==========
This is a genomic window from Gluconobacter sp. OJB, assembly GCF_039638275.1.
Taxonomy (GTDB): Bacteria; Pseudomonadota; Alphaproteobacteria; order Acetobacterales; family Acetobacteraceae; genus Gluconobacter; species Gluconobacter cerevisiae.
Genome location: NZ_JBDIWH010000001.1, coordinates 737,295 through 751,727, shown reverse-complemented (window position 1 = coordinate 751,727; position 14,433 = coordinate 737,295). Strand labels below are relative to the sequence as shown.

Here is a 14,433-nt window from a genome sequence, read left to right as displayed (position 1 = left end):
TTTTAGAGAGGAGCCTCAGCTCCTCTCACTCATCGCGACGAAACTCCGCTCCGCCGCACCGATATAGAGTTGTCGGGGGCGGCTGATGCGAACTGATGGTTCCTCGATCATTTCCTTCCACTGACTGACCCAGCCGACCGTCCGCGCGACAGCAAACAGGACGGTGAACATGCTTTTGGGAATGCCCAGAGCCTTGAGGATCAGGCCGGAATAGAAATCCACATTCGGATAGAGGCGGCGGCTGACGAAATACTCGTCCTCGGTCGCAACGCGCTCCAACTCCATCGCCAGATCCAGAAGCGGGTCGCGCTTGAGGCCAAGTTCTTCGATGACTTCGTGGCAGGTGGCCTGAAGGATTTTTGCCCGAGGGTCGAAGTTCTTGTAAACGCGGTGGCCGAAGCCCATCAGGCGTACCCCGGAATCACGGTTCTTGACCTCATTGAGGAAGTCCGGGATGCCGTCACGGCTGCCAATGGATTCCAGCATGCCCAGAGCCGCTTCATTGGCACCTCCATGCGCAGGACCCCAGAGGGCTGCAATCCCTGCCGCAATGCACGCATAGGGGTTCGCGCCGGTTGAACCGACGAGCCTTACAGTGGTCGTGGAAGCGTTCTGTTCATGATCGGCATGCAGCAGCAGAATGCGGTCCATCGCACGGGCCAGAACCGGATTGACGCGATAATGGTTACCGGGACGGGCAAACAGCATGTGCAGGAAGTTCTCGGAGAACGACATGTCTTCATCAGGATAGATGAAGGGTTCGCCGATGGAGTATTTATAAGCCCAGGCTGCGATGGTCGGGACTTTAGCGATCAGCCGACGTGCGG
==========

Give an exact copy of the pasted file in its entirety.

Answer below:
This is a genomic window from Gluconobacter sp. OJB, assembly GCF_039638275.1.
Taxonomy (GTDB): Bacteria; Pseudomonadota; Alphaproteobacteria; order Acetobacterales; family Acetobacteraceae; genus Gluconobacter; species Gluconobacter cerevisiae.
Genome location: NZ_JBDIWH010000001.1, coordinates 737,295 through 751,727, shown reverse-complemented (window position 1 = coordinate 751,727; position 14,433 = coordinate 737,295). Strand labels below are relative to the sequence as shown.

Here is a 14,433-nt window from a genome sequence, read left to right as displayed (position 1 = left end):
TTTTAGAGAGGAGCCTCAGCTCCTCTCACTCATCGCGACGAAACTCCGCTCCGCCGCACCGATATAGAGTTGTCGGGGGCGGCTGATGCGAACTGATGGTTCCTCGATCATTTCCTTCCACTGACTGACCCAGCCGACCGTCCGCGCGACAGCAAACAGGACGGTGAACATGCTTTTGGGAATGCCCAGAGCCTTGAGGATCAGGCCGGAATAGAAATCCACATTCGGATAGAGGCGGCGGCTGACGAAATACTCGTCCTCGGTCGCAACGCGCTCCAACTCCATCGCCAGATCCAGAAGCGGGTCGCGCTTGAGGCCAAGTTCTTCGATGACTTCGTGGCAGGTGGCCTGAAGGATTTTTGCCCGAGGGTCGAAGTTCTTGTAAACGCGGTGGCCGAAGCCCATCAGGCGTACCCCGGAATCACGGTTCTTGACCTCATTGAGGAAGTCCGGGATGCCGTCACGGCTGCCAATGGATTCCAGCATGCCCAGAGCCGCTTCATTGGCACCTCCATGCGCAGGACCCCAGAGGGCTGCAATCCCTGCCGCAATGCACGCATAGGGGTTCGCGCCGGTTGAACCGACGAGCCTTACAGTGGTCGTGGAAGCGTTCTGTTCATGATCGGCATGCAGCAGCAGAATGCGGTCCATCGCACGGGCCAGAACCGGATTGACGCGATAATGGTTACCGGGACGGGCAAACAGCATGTGCAGGAAGTTCTCGGAGAACGACATGTCTTCATCAGGATAGATGAAGGGTTCGCCGATGGAGTATTTATAAGCCCAGGCTGCGATGGTCGGGACTTTAGCGATCAGCCGACGTGCGG